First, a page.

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Miley Cyrus Secures Her Place Among Rock Royalty With ‘Plastic Hearts,’ Her Best Album Yet: Review

Miley Cyrus New Album Plastic Hearts
Mick Rock

Plastic Hearts is Miley Cyrus at her best. Sure, 2013’s Bangerz was a cultural reset. Yes, it gave us hit (“We Can’t Stop”) after hit (“Wrecking Ball”) after hit (“Adore You”). But this is the record that she was born to make.

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Across 15 tracks, the singer, 28, embraces being utterly unapologetic and secures her place among rock royalty thanks to collaborations with the legendary Billy Idol, Joan Jett and Stevie Nicks. She also brings Dua Lipa along for the ride of a lifetime with their badass, unintended quarantine anthem, “Prisoner.”

Much of the album is inspired by Cyrus’ divorce from Liam Hemsworth. Right from the jump, she dives into their 2019 split with “WTF Do I Know,” her most savage kiss-off since “7 Things” from 2008’s Breakout. “Am I wrong that I moved on, and I / And I don’t even miss you / Thought that it’d be you until I die / But I let go,” she sings over electric guitars and a stadium-rock beat.

As Plastic Hearts progresses, though, the Hannah Montana alum’s heartache morphs into self-reflection. On the vulnerable midtempo “Angels Like You,” she learns to let go and realizes that the relationship was not meant to be — even if everything looked A-OK from the outside looking in. “I know that you’re wrong for me / Gonna wish we never met on the day I leave,” she howls.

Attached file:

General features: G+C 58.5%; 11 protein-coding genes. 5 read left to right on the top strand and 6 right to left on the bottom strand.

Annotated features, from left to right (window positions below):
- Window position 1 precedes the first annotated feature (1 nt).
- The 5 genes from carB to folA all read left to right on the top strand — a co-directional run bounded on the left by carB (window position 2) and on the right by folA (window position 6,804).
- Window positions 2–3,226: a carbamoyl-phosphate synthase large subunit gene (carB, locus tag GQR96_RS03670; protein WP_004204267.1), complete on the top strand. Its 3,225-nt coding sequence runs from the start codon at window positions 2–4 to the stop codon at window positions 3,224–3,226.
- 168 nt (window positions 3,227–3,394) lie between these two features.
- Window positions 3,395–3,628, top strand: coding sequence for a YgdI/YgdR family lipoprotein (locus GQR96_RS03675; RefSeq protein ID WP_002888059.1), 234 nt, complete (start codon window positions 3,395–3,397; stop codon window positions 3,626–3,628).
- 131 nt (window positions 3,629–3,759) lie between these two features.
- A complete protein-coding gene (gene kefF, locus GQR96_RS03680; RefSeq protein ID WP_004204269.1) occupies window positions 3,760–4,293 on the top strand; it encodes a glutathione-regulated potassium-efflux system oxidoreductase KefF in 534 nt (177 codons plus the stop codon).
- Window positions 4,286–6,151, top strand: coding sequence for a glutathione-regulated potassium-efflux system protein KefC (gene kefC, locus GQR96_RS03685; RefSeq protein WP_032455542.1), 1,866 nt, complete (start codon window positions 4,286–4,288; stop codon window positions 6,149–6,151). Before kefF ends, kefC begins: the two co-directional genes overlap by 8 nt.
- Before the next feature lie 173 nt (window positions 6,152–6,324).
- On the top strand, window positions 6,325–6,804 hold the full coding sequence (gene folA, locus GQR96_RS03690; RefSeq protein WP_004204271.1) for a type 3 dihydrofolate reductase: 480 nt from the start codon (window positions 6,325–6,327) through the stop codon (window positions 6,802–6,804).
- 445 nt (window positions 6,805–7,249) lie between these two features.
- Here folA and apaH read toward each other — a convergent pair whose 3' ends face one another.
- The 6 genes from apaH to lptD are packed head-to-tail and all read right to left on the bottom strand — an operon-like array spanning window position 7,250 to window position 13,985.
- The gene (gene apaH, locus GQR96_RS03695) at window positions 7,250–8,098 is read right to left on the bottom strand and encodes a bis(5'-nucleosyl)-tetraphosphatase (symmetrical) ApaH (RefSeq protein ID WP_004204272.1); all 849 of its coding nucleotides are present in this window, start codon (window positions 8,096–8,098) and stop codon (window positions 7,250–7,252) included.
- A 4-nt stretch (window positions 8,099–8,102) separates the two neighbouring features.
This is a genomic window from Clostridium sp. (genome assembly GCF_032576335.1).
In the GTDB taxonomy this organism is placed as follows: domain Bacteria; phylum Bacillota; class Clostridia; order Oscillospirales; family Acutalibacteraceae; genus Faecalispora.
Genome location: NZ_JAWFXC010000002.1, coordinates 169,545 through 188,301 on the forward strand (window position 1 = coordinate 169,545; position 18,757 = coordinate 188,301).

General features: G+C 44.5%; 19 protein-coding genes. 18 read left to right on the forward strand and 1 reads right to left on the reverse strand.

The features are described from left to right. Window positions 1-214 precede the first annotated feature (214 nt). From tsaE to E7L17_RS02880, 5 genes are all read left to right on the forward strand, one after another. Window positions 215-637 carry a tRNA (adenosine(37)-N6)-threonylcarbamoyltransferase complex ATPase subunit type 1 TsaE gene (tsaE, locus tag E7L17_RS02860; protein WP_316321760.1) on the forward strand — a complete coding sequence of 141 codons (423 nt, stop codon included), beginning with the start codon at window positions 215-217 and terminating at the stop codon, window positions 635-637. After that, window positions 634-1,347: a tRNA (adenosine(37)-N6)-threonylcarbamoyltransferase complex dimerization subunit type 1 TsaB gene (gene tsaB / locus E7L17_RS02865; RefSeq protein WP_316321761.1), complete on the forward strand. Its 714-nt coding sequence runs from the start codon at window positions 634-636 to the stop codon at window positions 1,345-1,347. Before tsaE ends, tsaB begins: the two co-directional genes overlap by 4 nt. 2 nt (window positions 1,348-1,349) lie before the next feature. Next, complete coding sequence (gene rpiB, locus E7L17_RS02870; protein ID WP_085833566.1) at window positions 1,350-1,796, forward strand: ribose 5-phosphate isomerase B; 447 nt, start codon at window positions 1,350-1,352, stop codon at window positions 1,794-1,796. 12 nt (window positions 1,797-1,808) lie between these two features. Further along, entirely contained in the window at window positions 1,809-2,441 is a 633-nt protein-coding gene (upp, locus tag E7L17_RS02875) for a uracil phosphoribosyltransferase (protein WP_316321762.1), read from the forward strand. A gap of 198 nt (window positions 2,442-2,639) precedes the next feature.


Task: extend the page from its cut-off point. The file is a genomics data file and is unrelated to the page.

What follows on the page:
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And on the gut-wrenching power ballad “Never Be Me,” Cyrus lists off all of the reasons she was not a quote-unquote good wife: “If you’re looking for stable / That’ll never be me / If you’re looking for faithful / That’ll never be me / If you’re looking for someone to be all that you need / That’ll never be me.”

Miley Cyrus
Miley Cyrus Alana O'Herlihy

Self-love also takes center stage on the album. During the raucous chorus of “Gimme What I Want,” the Grammy nominee vows to give herself the respect and appreciation she deserves if her partner fails to do so. The beautifully constructed disco-pop single “Midnight Sky,” meanwhile, celebrates her free spirit with lyrics like, “I was born to run / I don’t belong to anyone, oh no / I don’t need to be loved by you.”

Cyrus carries the ‘80s glam-rock feel of “Midnight Sky” over to her and Idol’s stellar duet, “Night Crawling,” and pushes boundaries with her and Jett’s moan-filled thumper, “Bad Karma.” The most unexpectedly poignant moment, however, comes in the form of a song called “Golden G String,” which details the sexism that Cyrus has faced since the early days of her career. (2013 VMAs, anyone?)

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“I did it all to make you love me and to feel alive,” she croons. “Oh, that’s just the world we’re living in / The old boys hold all the cards, and they ain’t playing gin / You dare to call me crazy / Have you looked around this place? / I should walk away / But I think I’ll stay.”

And stay she shall.

3.5 stars (out of 4)

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